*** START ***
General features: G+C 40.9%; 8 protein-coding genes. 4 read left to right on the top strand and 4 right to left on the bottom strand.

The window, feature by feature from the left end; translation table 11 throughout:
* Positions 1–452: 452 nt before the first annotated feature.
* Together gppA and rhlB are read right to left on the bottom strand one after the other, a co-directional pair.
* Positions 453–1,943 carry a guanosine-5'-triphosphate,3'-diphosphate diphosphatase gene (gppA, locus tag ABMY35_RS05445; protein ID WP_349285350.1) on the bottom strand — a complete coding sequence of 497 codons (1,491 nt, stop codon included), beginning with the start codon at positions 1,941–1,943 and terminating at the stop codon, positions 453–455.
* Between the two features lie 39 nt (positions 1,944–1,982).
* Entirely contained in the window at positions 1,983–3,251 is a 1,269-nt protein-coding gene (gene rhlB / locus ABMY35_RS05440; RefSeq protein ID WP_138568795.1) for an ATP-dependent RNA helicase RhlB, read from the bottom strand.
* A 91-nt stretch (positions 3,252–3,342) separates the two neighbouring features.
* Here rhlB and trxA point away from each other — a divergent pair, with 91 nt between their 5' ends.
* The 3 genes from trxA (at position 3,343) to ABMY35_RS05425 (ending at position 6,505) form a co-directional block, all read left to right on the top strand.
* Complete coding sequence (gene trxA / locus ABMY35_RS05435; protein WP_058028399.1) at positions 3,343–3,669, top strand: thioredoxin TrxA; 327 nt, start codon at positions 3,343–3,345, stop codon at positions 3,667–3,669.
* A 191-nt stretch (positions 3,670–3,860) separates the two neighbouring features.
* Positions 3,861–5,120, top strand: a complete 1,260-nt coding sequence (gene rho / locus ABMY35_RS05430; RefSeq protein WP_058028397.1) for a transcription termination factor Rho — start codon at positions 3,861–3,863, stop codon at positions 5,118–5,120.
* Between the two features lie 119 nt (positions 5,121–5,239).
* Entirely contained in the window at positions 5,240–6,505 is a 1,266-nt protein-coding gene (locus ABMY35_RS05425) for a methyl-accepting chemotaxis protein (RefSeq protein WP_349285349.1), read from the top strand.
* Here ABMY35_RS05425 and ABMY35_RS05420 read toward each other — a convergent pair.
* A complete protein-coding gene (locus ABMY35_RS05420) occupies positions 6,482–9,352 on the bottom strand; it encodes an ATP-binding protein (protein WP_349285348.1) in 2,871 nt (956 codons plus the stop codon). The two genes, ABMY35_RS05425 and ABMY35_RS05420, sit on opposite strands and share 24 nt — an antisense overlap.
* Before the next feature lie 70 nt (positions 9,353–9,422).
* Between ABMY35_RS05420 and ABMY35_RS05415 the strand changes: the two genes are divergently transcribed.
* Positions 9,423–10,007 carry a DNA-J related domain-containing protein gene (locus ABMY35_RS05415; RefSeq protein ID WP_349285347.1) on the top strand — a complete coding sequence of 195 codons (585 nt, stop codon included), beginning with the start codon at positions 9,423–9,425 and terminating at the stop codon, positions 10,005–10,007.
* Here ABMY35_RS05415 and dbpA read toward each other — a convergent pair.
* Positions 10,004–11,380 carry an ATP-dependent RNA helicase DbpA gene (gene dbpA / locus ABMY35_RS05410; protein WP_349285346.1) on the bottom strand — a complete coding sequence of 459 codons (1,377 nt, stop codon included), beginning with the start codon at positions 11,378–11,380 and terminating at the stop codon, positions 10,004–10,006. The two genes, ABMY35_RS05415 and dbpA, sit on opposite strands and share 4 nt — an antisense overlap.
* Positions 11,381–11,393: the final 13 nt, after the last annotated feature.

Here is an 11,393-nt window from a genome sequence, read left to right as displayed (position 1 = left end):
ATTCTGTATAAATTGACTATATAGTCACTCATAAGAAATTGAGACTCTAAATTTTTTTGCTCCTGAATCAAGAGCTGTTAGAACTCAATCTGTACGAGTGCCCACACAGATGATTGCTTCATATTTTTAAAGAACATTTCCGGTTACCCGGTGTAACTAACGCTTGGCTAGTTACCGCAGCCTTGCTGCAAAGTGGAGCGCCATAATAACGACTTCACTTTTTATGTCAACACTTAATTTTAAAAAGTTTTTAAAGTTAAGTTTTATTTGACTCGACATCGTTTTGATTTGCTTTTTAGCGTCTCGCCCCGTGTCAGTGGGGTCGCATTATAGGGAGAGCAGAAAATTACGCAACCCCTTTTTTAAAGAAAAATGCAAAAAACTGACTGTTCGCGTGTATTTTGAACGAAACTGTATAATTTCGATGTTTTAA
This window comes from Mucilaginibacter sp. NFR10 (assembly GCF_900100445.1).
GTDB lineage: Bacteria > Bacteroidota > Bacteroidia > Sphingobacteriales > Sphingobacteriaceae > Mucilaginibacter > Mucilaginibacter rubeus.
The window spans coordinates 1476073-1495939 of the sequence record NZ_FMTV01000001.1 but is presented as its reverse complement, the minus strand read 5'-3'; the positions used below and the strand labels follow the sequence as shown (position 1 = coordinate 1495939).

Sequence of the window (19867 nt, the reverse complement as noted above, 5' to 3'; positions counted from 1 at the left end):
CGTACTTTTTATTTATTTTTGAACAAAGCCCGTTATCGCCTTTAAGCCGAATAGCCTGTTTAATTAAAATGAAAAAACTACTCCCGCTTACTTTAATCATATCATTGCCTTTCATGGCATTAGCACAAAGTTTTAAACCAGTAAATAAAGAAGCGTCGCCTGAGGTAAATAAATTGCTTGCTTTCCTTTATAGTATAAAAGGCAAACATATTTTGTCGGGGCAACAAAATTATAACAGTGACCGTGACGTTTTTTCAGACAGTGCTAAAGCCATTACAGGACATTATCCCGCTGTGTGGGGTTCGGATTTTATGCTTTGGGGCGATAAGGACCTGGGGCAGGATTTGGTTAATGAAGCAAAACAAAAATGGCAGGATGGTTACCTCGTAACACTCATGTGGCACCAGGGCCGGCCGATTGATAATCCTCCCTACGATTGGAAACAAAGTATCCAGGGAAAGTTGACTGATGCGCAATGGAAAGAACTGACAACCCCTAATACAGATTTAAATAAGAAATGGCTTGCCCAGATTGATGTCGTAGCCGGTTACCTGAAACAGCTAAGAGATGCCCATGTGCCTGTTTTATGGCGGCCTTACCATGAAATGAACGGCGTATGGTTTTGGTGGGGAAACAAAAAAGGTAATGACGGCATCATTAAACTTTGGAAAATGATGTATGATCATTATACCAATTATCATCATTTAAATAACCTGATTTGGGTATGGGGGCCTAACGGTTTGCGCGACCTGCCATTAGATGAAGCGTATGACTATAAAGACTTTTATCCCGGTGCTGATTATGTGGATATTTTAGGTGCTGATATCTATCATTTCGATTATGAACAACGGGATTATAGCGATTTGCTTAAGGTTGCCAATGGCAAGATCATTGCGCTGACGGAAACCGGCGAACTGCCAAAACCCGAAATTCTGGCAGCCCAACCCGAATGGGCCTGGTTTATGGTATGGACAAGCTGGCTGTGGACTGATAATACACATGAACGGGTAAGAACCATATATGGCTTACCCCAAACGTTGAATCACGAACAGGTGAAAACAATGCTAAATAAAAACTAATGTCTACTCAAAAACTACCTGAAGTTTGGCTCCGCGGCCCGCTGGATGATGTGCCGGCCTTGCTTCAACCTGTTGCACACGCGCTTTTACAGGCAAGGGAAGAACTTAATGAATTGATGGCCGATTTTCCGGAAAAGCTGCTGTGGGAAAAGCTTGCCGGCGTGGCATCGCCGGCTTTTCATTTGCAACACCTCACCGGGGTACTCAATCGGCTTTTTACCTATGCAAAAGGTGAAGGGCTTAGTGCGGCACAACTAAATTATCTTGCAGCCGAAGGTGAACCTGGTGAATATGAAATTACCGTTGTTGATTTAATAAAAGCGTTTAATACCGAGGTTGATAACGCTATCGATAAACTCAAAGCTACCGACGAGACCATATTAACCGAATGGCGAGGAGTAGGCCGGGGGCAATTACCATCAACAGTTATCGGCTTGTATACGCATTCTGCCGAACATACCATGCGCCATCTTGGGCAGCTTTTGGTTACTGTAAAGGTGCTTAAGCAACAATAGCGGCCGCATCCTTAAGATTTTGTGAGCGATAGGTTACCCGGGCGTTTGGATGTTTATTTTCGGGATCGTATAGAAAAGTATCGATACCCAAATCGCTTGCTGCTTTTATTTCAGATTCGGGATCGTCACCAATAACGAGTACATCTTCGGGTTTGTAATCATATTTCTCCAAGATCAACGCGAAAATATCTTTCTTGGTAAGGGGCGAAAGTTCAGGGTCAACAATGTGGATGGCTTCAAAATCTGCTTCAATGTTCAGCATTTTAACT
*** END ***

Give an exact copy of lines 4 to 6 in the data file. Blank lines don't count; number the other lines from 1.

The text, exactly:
* Together gppA and rhlB are read right to left on the bottom strand one after the other, a co-directional pair.
* Positions 453–1,943 carry a guanosine-5'-triphosphate,3'-diphosphate diphosphatase gene (gppA, locus tag ABMY35_RS05445; protein ID WP_349285350.1) on the bottom strand — a complete coding sequence of 497 codons (1,491 nt, stop codon included), beginning with the start codon at positions 1,941–1,943 and terminating at the stop codon, positions 453–455.
* Between the two features lie 39 nt (positions 1,944–1,982).